To combat prostitution and human trafficking for the purpose of sexual exploitation, criminal justice interventions and collaborative programs have emerged that focus on reducing demand for commercial sex. Prior studies have found that the use of anti-demand approaches is more widespread throughout the United States than previously thought. However, little research, or descriptive information, is available about the majority of interventions. It is also evident that communities attempting to address “demand” had usually done so with little guidance from collective experiences; consequently, some initiatives have struggled or failed when faced with challenges that have been solved elsewhere. This study, funded by the National Institute of Justice, is intended to fill those gaps. The project was designed to develop a descriptive overview of anti-demand tactics employed throughout the United States and to provide practitioners with actionable information to assist them in starting, improving, or sustaining initiatives.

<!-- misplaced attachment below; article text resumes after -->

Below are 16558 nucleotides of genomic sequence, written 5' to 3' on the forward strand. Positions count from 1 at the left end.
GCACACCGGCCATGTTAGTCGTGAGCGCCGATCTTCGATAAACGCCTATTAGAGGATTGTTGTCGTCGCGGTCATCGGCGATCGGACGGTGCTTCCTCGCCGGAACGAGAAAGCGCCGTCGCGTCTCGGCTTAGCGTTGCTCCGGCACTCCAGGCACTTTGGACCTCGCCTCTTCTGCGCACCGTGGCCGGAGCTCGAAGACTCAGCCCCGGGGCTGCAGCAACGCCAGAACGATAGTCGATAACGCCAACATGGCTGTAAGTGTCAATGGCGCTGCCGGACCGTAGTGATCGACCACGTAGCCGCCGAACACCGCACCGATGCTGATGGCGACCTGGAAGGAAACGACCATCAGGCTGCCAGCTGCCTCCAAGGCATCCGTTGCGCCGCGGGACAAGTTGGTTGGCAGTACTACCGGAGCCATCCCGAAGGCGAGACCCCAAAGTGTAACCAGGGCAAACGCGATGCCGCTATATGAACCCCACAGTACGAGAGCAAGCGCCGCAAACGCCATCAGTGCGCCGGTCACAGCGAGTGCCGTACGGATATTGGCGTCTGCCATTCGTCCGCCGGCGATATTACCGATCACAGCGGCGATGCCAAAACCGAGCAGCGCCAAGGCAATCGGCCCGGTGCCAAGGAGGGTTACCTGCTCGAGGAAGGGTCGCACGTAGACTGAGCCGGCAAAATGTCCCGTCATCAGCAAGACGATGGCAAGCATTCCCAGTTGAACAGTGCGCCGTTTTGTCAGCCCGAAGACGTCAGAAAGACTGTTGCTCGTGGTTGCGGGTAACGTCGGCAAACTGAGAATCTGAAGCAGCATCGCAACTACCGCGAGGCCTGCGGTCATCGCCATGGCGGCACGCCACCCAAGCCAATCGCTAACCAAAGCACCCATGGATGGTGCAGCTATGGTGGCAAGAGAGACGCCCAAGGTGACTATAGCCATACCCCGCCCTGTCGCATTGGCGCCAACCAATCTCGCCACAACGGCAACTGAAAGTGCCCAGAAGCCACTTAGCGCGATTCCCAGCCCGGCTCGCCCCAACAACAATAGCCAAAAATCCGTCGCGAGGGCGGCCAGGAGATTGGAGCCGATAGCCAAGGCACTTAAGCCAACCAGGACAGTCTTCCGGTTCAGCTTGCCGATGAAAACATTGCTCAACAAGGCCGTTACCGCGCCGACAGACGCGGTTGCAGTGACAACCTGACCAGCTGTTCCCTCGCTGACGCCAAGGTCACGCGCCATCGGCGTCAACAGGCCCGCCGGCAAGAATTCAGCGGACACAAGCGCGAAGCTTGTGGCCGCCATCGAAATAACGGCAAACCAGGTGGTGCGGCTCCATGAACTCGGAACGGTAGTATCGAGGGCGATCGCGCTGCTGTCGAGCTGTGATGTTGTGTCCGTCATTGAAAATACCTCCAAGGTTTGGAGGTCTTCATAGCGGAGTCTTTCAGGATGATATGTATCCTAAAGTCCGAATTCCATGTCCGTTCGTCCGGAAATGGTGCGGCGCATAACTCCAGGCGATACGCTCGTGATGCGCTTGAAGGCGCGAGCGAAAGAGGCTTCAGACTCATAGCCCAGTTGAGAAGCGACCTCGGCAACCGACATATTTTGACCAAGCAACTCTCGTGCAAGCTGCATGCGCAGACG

The study project generated several key products to share this information, primarily: this report, which summarizes the research activities and presents findings; and a Web site, DemandForum.net, designed to expand upon the overview provided in this report and to provide assistance to practitioners and others in the form of information about the range of models and program structures implemented, obstacles faced, and how they can have been overcome. In addition to these products, the authors have engaged in a number dissemination activities, such as, conference presentations and policy leader briefings. After project completion, the authors plan to continue distributing information via the Web site and submission of manuscripts for publication.